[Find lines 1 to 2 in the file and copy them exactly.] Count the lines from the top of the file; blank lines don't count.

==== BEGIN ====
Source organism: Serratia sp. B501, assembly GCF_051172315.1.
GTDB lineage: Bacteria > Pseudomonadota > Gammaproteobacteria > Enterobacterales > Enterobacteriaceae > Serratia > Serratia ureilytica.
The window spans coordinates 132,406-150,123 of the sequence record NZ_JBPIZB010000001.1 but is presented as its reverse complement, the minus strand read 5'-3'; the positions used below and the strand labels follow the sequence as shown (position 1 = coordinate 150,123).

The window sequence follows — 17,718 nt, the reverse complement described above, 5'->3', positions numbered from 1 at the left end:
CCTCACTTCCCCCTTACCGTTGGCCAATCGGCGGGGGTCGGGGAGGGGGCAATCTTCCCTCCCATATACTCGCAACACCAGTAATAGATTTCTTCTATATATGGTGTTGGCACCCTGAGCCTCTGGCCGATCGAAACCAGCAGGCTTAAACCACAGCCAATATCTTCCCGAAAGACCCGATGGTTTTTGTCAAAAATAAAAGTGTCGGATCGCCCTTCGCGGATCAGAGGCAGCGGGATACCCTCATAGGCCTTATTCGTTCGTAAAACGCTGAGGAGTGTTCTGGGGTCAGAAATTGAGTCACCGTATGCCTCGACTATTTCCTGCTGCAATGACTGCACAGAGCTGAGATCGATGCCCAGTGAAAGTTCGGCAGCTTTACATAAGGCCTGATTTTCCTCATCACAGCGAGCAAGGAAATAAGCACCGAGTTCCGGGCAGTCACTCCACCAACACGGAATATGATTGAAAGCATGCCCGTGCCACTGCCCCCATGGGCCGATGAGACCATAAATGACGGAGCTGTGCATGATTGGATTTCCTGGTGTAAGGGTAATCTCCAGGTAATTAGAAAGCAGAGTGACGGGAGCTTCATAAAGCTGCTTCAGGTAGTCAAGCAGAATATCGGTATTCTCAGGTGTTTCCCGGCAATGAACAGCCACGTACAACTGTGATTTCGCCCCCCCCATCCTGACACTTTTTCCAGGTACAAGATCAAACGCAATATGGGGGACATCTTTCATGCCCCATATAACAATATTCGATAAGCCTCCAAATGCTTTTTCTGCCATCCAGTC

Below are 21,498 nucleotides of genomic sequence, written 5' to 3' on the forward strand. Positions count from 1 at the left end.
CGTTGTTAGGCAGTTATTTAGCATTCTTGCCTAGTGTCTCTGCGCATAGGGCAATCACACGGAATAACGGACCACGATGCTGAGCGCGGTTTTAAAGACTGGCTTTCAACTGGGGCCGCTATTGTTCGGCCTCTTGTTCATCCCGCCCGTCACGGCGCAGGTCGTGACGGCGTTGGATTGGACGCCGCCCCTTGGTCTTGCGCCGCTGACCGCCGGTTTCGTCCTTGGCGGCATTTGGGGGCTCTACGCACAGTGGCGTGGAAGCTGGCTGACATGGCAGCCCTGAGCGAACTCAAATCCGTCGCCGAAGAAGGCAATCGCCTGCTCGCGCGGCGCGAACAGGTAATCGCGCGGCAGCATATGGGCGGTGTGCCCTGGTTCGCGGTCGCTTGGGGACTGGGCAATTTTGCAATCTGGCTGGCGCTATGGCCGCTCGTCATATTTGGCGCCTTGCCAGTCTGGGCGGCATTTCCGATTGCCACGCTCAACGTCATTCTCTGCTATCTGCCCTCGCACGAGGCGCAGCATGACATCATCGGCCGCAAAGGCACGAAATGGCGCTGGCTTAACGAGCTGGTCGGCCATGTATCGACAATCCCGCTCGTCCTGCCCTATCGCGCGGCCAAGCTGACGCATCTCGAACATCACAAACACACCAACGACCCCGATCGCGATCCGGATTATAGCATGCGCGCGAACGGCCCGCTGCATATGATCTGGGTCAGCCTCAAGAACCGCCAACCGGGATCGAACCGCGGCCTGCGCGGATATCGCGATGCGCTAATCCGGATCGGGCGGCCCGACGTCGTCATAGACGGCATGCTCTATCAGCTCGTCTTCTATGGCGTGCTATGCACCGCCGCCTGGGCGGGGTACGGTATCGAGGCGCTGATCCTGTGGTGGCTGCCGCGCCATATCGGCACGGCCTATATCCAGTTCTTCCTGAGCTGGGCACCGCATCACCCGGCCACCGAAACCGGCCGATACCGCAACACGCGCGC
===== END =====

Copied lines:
Source organism: Serratia sp. B501, assembly GCF_051172315.1.
GTDB lineage: Bacteria > Pseudomonadota > Gammaproteobacteria > Enterobacterales > Enterobacteriaceae > Serratia > Serratia ureilytica.